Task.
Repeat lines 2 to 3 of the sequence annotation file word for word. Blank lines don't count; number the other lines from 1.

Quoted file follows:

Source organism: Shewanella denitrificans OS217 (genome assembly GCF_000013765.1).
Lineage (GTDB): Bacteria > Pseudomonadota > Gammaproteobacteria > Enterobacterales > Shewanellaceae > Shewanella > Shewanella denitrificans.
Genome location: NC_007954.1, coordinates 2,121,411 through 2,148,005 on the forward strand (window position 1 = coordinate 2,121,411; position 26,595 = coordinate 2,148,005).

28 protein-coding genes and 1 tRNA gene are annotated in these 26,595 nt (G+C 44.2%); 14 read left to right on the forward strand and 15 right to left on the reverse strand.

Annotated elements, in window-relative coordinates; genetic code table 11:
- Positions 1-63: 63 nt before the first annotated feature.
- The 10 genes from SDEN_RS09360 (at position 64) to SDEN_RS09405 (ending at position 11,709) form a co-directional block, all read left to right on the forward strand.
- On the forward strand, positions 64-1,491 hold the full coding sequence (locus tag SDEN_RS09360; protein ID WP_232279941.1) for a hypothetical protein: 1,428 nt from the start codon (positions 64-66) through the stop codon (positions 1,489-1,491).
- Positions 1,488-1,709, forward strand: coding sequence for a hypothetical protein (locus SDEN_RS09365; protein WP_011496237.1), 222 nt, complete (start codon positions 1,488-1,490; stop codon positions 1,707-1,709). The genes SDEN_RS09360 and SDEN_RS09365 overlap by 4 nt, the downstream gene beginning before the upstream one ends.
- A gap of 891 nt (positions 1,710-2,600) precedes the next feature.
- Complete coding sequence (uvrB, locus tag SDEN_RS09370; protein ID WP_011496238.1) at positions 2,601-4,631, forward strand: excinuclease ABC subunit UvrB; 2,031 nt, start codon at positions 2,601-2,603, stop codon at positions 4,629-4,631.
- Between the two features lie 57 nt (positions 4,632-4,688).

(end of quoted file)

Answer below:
Lineage (GTDB): Bacteria > Pseudomonadota > Gammaproteobacteria > Enterobacterales > Shewanellaceae > Shewanella > Shewanella denitrificans.
Genome location: NC_007954.1, coordinates 2,121,411 through 2,148,005 on the forward strand (window position 1 = coordinate 2,121,411; position 26,595 = coordinate 2,148,005).